Abstract: The four-day meeting at the European Molecular Biology Laboratory (EMBL) brought together many of the specialists, mainly from Europe and the USA, working on cancer and signal transduction. It was the 2Oth meeting in this series, and celebrated 50 years since the discovery of protein kinases by Burnett and Kennedy (J Biol Chem 1954, 211:969-980) and 25 years since the discovery of tyrosine phosphorylation by Hunter and colleagues (Eckhart et al., Cell 1979, 18:925-933). Much of the meeting focused on advances obtained using murine models of oncogenesis, and this aspect was nicely complemented by more mechanistic talks.One of the most important recent advances in the field of kinase research was the characterization by Tony Hunter (Salk Institute for Biological Sciences, La Jolla, USA) and his colleagues of the evolutionary relationships between the 518 mammalian protein kinases encoded in the human genome. The kinases represent the largest family of human enzymes, collectively termed the kinome, and knowledge about their evolution has greatly facilitated research into these important enzymes. The value of the kinome data was exemplified by the many talks throughout the meeting describing work in which information from Hunter's study was used. In his talk, Hunter described the families of human kinases and the domains that they contain. Interestingly, 40% of all kinases have multiple splice variants and 10% of the total encode catalytically deficient enzymes that have been termed pseudokinases. The roles of these inactive enzymes are poorly defined, but recent examples indicate that a number of pseudokinases, such as ErbB3 and STRAD, play roles in activating conventional protein kinases, namely the epidermal growth factor (EGF) receptor and the serine-threonine kinase LKB1, respectively.Julian Downward (Cancer Research UK, London, UK), made use of Hunter's kinome database in an RNA interference (RNAi) screen of all human kinases, to search for enzymes that regulate s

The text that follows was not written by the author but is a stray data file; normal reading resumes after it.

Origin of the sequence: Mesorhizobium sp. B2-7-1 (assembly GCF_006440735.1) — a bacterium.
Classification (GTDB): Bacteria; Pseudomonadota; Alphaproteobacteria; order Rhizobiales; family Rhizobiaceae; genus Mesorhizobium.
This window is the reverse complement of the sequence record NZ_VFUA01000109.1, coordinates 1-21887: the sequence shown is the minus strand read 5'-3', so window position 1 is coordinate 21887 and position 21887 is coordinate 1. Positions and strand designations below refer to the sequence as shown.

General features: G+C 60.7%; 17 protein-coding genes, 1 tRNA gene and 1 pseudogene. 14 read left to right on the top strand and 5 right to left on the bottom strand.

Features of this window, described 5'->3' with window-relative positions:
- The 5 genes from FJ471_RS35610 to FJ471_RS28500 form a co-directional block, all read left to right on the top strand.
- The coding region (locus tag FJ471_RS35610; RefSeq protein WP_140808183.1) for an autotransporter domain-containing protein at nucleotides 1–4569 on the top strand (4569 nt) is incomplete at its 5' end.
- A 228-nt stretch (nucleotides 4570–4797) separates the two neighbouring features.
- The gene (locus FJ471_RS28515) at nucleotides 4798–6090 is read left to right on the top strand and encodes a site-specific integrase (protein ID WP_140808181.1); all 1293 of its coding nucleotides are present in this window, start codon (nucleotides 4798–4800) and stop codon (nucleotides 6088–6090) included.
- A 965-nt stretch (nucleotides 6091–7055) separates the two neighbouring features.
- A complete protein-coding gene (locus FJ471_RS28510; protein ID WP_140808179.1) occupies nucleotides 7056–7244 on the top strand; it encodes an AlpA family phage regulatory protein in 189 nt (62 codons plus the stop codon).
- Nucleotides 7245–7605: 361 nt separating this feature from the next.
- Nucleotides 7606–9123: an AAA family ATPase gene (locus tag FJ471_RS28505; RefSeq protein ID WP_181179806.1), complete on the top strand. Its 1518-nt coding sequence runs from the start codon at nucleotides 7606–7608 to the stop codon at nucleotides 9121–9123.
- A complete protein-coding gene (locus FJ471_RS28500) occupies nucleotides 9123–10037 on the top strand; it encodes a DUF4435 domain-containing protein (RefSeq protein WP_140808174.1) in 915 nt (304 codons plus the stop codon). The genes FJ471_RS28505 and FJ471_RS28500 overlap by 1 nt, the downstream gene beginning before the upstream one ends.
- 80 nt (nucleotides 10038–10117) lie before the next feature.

Automated modelling of signal transduction networks